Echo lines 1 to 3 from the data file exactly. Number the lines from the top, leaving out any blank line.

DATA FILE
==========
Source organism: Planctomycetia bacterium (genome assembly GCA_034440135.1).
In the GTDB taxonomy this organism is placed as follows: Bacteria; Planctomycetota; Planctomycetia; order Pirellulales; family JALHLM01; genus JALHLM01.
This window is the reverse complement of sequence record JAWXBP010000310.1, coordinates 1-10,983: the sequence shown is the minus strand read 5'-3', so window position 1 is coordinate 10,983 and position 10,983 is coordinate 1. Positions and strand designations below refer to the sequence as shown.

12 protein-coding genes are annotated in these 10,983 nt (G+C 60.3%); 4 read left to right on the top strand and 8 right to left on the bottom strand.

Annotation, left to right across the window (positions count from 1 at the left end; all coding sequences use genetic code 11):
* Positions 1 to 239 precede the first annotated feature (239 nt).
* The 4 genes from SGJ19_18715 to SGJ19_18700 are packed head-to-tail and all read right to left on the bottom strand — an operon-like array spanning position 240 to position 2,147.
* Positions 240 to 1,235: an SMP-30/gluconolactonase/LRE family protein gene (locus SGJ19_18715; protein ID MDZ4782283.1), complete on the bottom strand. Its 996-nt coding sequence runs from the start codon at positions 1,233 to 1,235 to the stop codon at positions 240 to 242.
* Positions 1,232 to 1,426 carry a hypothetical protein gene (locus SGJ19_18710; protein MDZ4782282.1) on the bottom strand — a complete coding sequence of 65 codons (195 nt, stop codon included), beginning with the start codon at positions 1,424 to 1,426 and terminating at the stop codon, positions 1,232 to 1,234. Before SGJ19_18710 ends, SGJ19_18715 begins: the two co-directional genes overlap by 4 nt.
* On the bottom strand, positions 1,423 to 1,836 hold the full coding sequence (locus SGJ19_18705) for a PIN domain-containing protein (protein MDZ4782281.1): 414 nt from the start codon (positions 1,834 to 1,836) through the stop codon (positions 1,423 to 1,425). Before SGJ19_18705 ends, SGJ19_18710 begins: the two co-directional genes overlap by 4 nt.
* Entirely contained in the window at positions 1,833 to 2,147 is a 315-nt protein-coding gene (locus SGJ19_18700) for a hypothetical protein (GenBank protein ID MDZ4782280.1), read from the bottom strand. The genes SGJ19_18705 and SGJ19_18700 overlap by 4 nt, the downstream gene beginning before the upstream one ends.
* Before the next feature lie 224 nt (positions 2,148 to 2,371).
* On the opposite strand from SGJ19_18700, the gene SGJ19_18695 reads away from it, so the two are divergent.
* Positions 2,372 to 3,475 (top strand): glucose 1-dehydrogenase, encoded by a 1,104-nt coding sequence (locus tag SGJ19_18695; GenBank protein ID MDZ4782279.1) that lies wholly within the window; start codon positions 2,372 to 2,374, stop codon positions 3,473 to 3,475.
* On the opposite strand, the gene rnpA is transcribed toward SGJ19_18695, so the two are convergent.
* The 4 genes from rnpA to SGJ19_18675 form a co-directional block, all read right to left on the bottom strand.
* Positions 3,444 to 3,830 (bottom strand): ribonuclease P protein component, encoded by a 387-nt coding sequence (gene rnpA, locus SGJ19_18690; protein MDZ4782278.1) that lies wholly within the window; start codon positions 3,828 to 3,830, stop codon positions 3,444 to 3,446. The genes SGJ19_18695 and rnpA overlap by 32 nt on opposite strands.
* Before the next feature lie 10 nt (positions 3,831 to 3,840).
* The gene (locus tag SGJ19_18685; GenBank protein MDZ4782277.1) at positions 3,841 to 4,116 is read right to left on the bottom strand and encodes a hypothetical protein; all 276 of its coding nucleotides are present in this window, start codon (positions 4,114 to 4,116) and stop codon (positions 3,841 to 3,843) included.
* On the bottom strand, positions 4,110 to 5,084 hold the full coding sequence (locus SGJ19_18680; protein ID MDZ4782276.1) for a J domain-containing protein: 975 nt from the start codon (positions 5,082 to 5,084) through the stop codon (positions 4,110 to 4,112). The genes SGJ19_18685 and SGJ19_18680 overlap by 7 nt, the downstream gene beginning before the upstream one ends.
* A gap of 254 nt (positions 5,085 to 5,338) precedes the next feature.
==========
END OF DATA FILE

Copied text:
Source organism: Planctomycetia bacterium (genome assembly GCA_034440135.1).
In the GTDB taxonomy this organism is placed as follows: Bacteria; Planctomycetota; Planctomycetia; order Pirellulales; family JALHLM01; genus JALHLM01.
This window is the reverse complement of sequence record JAWXBP010000310.1, coordinates 1-10,983: the sequence shown is the minus strand read 5'-3', so window position 1 is coordinate 10,983 and position 10,983 is coordinate 1. Positions and strand designations below refer to the sequence as shown.